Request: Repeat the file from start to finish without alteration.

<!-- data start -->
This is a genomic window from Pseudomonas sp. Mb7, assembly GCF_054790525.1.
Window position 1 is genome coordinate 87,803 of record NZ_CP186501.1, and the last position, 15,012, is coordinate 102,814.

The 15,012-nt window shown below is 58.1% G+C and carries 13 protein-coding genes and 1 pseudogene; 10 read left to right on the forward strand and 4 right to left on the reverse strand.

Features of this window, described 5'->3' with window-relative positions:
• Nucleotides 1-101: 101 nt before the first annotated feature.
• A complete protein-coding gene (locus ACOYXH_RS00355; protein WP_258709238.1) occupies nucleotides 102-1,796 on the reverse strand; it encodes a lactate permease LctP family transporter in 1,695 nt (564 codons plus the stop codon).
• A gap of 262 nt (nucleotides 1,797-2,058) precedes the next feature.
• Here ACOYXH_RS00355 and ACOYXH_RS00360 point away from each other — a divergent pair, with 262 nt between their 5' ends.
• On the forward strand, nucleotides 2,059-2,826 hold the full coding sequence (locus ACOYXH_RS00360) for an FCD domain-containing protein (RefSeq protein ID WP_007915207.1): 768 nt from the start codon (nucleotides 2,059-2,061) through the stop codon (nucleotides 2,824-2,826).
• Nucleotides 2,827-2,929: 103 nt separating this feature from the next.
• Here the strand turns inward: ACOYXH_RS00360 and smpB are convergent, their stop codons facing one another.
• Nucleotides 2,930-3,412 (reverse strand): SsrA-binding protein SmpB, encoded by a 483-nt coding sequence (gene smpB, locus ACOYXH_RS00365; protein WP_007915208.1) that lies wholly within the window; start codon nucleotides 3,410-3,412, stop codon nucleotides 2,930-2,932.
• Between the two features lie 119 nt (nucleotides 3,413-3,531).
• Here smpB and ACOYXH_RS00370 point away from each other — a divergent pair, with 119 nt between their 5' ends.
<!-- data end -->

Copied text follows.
This is a genomic window from Pseudomonas sp. Mb7, assembly GCF_054790525.1.
Window position 1 is genome coordinate 87,803 of record NZ_CP186501.1, and the last position, 15,012, is coordinate 102,814.

The 15,012-nt window shown below is 58.1% G+C and carries 13 protein-coding genes and 1 pseudogene; 10 read left to right on the forward strand and 4 right to left on the reverse strand.

Features of this window, described 5'->3' with window-relative positions:
• Nucleotides 1-101: 101 nt before the first annotated feature.
• A complete protein-coding gene (locus ACOYXH_RS00355; protein WP_258709238.1) occupies nucleotides 102-1,796 on the reverse strand; it encodes a lactate permease LctP family transporter in 1,695 nt (564 codons plus the stop codon).
• A gap of 262 nt (nucleotides 1,797-2,058) precedes the next feature.
• Here ACOYXH_RS00355 and ACOYXH_RS00360 point away from each other — a divergent pair, with 262 nt between their 5' ends.
• On the forward strand, nucleotides 2,059-2,826 hold the full coding sequence (locus ACOYXH_RS00360) for an FCD domain-containing protein (RefSeq protein ID WP_007915207.1): 768 nt from the start codon (nucleotides 2,059-2,061) through the stop codon (nucleotides 2,824-2,826).
• Nucleotides 2,827-2,929: 103 nt separating this feature from the next.
• Here the strand turns inward: ACOYXH_RS00360 and smpB are convergent, their stop codons facing one another.
• Nucleotides 2,930-3,412 (reverse strand): SsrA-binding protein SmpB, encoded by a 483-nt coding sequence (gene smpB, locus ACOYXH_RS00365; protein WP_007915208.1) that lies wholly within the window; start codon nucleotides 3,410-3,412, stop codon nucleotides 2,930-2,932.
• Between the two features lie 119 nt (nucleotides 3,413-3,531).
• Here smpB and ACOYXH_RS00370 point away from each other — a divergent pair, with 119 nt between their 5' ends.